- Don Steinberg
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In 1813 or so, English gentleman Pierce Egan called boxing "the sweet science of bruising."
On June 10, Philadelphia heavyweight contender Chazz "the Gentleman" Witherspoon, who has studied a bit of science and personally done some bruising, put a more clinical spin on it.
"I call boxing pain management, because that's what it is," Witherspoon said as he stretched his 6-foot-4, 225-pound frame to begin a workout, 11 days before the biggest fight of his life. "When you're in there, you might get hit with something that hurts. But you've got to wear your poker face and push through and act like it didn't affect you. You have to look at yourself and ask: Are you ready to endure this pain?"
If Witherspoon brings an analytical approach to a brutal sport, blame his background. In 2005, he graduated from St. Joseph's University with a degree in pharmaceutical marketing, a profession in which pain management doesn't involve getting hit in the face by 240-pound guys. Unfortunately that may be part of the curriculum on Saturday in Memphis, Tenn., when Witherspoon (23-0, 15 knockouts) goes in as an underdog against unbeaten Californian Chris Arreola (23-0, 21 KOs) to see who emerges as America's top young heavyweight contender.
"The winner is clearly going to be the guy [who emerges as a top heavyweight contender]," says Lou DiBella, who since becoming Witherspoon's promoter last year has stepped on the fighter's career gas pedal. "One of them is going to propel himself toward a championship, and the other one is going to have to go back to the drawing board a little bit."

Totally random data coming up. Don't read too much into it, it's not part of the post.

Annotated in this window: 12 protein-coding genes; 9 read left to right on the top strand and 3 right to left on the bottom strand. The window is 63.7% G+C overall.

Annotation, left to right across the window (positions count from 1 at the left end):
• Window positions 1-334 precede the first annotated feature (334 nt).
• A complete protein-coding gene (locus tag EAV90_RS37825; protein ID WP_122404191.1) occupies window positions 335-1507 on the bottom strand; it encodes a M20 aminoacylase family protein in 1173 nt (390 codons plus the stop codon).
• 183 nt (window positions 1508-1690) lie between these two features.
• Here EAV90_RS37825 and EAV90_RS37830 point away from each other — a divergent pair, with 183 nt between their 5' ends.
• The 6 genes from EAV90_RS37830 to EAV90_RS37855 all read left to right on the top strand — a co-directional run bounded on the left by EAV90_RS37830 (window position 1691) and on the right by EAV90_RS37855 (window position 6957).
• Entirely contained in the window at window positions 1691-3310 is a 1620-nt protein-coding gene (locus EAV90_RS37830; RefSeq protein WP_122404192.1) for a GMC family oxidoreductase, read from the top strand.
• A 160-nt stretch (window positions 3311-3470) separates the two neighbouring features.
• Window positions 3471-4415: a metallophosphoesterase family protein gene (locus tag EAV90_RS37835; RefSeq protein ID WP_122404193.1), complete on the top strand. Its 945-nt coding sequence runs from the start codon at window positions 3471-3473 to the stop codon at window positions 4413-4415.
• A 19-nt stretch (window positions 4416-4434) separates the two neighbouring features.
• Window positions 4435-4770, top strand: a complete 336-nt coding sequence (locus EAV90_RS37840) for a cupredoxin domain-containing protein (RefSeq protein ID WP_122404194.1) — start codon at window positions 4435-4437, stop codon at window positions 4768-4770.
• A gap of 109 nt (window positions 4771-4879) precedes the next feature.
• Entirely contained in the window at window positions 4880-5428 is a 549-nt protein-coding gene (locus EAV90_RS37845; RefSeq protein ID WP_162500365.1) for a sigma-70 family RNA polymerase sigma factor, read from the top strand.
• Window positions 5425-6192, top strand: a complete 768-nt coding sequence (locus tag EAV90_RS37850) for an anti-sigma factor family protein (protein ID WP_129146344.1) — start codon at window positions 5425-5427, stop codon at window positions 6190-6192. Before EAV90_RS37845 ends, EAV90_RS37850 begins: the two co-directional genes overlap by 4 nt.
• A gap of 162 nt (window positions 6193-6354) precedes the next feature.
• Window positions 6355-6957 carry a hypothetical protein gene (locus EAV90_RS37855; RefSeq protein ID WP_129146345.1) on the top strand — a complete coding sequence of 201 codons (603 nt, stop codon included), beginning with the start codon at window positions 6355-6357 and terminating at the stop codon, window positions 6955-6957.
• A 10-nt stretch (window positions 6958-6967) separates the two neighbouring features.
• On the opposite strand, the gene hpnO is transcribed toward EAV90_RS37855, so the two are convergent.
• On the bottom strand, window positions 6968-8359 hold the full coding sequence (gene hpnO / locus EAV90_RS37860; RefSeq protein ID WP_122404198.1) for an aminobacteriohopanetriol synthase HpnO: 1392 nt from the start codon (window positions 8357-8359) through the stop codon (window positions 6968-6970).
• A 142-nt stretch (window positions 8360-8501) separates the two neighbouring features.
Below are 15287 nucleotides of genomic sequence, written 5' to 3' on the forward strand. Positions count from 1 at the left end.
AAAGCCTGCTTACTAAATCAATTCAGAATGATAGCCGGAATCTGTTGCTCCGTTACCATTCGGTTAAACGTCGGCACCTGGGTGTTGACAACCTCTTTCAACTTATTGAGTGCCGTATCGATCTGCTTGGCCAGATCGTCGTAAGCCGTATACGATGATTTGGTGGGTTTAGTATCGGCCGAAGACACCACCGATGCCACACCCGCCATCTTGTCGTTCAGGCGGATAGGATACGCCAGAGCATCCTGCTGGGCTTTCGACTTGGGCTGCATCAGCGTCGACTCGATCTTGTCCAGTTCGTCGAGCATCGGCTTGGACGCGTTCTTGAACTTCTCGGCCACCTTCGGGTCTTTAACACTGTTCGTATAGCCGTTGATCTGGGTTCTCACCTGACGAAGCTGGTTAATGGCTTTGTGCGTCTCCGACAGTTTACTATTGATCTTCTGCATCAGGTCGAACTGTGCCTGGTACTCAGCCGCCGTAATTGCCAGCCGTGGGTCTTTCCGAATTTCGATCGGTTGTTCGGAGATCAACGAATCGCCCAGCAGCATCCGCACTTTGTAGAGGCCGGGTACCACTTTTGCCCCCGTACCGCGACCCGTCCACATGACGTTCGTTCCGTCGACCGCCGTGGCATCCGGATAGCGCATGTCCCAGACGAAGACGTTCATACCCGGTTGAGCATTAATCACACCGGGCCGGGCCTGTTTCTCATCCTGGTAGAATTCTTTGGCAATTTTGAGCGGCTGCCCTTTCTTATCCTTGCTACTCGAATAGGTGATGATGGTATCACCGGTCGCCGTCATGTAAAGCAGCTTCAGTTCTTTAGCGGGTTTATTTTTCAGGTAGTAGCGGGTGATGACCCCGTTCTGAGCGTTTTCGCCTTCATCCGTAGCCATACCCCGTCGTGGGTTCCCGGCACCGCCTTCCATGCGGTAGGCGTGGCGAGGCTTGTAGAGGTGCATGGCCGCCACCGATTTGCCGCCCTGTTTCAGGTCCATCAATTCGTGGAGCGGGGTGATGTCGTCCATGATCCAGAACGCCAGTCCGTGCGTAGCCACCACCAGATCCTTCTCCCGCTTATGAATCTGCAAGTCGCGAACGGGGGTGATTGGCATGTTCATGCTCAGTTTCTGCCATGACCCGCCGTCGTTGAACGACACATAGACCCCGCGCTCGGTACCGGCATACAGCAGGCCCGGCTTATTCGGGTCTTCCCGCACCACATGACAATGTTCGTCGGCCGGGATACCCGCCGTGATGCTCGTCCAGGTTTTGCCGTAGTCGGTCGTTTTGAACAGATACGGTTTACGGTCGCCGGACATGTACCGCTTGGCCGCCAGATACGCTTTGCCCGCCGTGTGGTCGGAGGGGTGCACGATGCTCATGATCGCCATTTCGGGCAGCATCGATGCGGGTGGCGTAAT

The path so far has been more like a chalkboard for Witherspoon, 26, a quick study who has been boxing only since he was 20. Before 2002, he'd never been in the ring or even attended a boxing match, even though his cousin is former heavyweight champ Tim Witherspoon. As a kid, Chazz played baseball, football, soccer and basketball. In high school track, he went to the state championships in the 400 meters and high jump.
"There's never been a week since he was 5 years old when he hasn't trained somewhere," says his father, Eric Witherspoon, a second cousin of Tim Witherspoon. Chazz was offered three Division I basketball scholarships and two for track, but chose to attend St. Joseph's University in Philadelphia on an academic scholarship. He didn't think about boxing until he was a sophomore (one story says he decided not to play basketball as a freshman and when he reconsidered the next season, the spurned coaches snubbed him, so he looked off campus).
Tim Witherspoon, at that point wrapping up his own career, offered advice.
"The first thing Tim said to me was 'Chazz, this is not for everyone,'" Chazz recalls. "He got me ready to appreciate the mental side of boxing. I didn't understand it then. I understand it now."